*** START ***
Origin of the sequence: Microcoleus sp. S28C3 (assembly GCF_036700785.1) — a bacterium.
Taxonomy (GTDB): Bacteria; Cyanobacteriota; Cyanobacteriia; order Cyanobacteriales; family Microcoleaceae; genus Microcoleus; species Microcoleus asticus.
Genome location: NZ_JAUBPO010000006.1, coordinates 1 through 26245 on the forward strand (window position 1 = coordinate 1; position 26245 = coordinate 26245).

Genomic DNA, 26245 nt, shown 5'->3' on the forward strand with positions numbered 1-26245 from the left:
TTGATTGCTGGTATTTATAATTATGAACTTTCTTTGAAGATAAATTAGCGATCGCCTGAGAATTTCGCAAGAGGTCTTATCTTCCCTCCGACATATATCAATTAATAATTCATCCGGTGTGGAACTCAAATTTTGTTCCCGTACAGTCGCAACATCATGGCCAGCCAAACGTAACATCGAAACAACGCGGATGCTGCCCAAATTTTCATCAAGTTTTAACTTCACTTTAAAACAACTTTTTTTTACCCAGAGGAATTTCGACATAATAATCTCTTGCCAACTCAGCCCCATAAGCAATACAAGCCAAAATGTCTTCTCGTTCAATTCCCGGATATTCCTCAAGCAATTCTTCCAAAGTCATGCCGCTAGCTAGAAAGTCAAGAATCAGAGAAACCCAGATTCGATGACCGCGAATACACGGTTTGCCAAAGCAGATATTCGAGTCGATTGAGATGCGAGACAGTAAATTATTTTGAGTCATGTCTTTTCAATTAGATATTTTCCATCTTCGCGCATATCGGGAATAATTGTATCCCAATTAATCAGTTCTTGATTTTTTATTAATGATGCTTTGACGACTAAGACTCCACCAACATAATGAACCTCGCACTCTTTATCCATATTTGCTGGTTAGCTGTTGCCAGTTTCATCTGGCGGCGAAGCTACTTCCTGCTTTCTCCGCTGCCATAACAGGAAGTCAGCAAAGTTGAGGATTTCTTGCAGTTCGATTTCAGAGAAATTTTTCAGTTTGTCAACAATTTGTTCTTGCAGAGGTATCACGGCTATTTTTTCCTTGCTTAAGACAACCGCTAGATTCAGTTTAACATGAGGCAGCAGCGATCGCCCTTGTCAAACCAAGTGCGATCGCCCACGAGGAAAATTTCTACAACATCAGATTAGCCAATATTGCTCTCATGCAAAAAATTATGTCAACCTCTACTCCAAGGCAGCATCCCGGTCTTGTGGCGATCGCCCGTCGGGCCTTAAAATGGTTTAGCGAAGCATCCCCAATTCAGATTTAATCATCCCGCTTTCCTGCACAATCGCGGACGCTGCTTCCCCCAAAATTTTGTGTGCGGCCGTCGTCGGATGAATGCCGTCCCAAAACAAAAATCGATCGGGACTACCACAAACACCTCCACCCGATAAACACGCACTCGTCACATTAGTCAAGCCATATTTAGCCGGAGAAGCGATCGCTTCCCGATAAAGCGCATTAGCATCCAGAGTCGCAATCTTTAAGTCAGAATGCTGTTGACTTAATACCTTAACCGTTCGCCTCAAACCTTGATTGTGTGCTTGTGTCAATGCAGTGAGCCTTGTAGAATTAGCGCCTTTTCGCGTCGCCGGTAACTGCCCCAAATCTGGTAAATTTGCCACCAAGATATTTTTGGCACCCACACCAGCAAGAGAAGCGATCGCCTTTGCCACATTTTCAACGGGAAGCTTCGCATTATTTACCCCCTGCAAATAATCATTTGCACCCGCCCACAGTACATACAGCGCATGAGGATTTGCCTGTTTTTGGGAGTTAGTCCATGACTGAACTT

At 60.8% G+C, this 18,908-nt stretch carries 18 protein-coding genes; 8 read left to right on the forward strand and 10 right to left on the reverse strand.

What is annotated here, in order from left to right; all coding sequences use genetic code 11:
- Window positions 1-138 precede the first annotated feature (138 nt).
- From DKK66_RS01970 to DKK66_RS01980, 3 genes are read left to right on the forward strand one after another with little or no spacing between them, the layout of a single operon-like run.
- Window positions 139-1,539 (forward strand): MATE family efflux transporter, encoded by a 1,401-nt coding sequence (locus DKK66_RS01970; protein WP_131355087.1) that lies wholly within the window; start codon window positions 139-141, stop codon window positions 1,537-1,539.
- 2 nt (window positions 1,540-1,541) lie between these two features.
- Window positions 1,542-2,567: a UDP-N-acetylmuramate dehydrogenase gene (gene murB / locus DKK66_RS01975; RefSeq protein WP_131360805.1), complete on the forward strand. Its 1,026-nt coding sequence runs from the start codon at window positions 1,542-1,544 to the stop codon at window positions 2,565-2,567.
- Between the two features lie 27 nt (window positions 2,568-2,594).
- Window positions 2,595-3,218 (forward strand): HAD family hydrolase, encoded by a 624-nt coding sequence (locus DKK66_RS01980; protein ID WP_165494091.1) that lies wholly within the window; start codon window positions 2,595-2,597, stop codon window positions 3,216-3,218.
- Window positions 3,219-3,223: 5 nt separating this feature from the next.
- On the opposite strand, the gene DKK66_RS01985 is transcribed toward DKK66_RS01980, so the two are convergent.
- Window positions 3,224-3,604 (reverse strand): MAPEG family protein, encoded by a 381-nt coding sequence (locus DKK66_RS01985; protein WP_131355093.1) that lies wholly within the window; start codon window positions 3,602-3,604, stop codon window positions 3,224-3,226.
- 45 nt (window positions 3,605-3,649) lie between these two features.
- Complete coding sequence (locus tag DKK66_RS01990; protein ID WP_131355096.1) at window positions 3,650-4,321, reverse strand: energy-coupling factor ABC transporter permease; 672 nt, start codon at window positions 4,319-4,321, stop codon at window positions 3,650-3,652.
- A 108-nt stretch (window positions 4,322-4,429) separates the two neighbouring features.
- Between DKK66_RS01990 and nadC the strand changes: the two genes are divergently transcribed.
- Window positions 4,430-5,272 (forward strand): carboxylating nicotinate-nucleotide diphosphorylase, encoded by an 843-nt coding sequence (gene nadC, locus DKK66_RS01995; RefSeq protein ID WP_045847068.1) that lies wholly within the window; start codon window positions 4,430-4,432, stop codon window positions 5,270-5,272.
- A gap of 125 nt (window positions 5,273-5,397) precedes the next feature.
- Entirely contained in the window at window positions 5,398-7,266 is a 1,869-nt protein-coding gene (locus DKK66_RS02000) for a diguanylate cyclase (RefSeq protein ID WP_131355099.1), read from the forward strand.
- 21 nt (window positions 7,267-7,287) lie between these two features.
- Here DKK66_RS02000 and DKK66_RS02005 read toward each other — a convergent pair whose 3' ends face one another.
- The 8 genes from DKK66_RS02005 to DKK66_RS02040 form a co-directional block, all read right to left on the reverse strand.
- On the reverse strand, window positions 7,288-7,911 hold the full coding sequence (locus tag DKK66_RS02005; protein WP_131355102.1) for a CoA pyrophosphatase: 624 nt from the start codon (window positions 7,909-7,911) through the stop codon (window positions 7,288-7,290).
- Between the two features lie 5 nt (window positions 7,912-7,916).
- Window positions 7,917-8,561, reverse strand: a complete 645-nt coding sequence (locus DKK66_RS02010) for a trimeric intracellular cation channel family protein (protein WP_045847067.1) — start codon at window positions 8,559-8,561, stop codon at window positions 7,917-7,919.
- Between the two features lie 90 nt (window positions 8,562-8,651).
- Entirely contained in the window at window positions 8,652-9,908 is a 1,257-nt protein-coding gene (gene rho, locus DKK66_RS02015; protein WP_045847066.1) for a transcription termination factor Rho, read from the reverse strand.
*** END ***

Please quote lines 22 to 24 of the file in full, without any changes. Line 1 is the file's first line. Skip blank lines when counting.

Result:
- Window positions 4,430-5,272 (forward strand): carboxylating nicotinate-nucleotide diphosphorylase, encoded by an 843-nt coding sequence (gene nadC, locus DKK66_RS01995; RefSeq protein ID WP_045847068.1) that lies wholly within the window; start codon window positions 4,430-4,432, stop codon window positions 5,270-5,272.
- A gap of 125 nt (window positions 5,273-5,397) precedes the next feature.
- Entirely contained in the window at window positions 5,398-7,266 is a 1,869-nt protein-coding gene (locus DKK66_RS02000) for a diguanylate cyclase (RefSeq protein ID WP_131355099.1), read from the forward strand.